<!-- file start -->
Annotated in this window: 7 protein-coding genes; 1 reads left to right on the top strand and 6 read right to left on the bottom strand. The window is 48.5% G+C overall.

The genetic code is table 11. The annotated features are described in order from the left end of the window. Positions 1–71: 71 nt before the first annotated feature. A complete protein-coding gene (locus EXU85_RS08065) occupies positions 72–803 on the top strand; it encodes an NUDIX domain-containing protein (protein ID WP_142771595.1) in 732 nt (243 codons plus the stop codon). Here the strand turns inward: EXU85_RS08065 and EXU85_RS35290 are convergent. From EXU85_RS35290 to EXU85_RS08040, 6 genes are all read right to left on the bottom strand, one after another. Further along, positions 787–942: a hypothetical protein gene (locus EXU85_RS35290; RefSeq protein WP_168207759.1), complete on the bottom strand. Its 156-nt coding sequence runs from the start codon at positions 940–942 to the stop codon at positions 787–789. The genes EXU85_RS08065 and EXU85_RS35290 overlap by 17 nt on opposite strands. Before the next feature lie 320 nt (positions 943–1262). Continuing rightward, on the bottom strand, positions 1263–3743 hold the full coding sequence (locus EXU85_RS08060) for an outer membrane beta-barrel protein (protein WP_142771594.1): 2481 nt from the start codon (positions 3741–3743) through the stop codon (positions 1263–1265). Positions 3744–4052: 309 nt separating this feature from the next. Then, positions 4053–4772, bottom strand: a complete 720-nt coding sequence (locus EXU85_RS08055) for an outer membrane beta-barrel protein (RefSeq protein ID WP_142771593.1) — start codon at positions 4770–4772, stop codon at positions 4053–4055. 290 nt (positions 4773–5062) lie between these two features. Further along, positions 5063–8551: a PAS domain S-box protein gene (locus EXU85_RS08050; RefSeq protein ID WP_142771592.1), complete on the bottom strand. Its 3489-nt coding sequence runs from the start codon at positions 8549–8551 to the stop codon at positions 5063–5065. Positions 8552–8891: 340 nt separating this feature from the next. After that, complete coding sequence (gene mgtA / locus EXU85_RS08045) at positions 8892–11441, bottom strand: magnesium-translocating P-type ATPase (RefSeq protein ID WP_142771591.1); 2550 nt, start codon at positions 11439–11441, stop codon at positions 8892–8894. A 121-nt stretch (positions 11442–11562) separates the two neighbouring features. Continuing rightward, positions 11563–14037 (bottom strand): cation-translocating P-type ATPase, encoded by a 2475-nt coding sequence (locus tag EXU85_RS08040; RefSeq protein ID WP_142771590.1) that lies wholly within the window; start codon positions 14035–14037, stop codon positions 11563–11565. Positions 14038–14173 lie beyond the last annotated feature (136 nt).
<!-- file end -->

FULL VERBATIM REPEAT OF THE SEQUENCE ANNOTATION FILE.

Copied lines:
Annotated in this window: 7 protein-coding genes; 1 reads left to right on the top strand and 6 read right to left on the bottom strand. The window is 48.5% G+C overall.

The genetic code is table 11. The annotated features are described in order from the left end of the window. Positions 1–71: 71 nt before the first annotated feature. A complete protein-coding gene (locus EXU85_RS08065) occupies positions 72–803 on the top strand; it encodes an NUDIX domain-containing protein (protein ID WP_142771595.1) in 732 nt (243 codons plus the stop codon). Here the strand turns inward: EXU85_RS08065 and EXU85_RS35290 are convergent. From EXU85_RS35290 to EXU85_RS08040, 6 genes are all read right to left on the bottom strand, one after another. Further along, positions 787–942: a hypothetical protein gene (locus EXU85_RS35290; RefSeq protein WP_168207759.1), complete on the bottom strand. Its 156-nt coding sequence runs from the start codon at positions 940–942 to the stop codon at positions 787–789. The genes EXU85_RS08065 and EXU85_RS35290 overlap by 17 nt on opposite strands. Before the next feature lie 320 nt (positions 943–1262). Continuing rightward, on the bottom strand, positions 1263–3743 hold the full coding sequence (locus EXU85_RS08060) for an outer membrane beta-barrel protein (protein WP_142771594.1): 2481 nt from the start codon (positions 3741–3743) through the stop codon (positions 1263–1265). Positions 3744–4052: 309 nt separating this feature from the next. Then, positions 4053–4772, bottom strand: a complete 720-nt coding sequence (locus EXU85_RS08055) for an outer membrane beta-barrel protein (RefSeq protein ID WP_142771593.1) — start codon at positions 4770–4772, stop codon at positions 4053–4055. 290 nt (positions 4773–5062) lie between these two features. Further along, positions 5063–8551: a PAS domain S-box protein gene (locus EXU85_RS08050; RefSeq protein ID WP_142771592.1), complete on the bottom strand. Its 3489-nt coding sequence runs from the start codon at positions 8549–8551 to the stop codon at positions 5063–5065. Positions 8552–8891: 340 nt separating this feature from the next. After that, complete coding sequence (gene mgtA / locus EXU85_RS08045) at positions 8892–11441, bottom strand: magnesium-translocating P-type ATPase (RefSeq protein ID WP_142771591.1); 2550 nt, start codon at positions 11439–11441, stop codon at positions 8892–8894. A 121-nt stretch (positions 11442–11562) separates the two neighbouring features. Continuing rightward, positions 11563–14037 (bottom strand): cation-translocating P-type ATPase, encoded by a 2475-nt coding sequence (locus tag EXU85_RS08040; RefSeq protein ID WP_142771590.1) that lies wholly within the window; start codon positions 14035–14037, stop codon positions 11563–11565. Positions 14038–14173 lie beyond the last annotated feature (136 nt).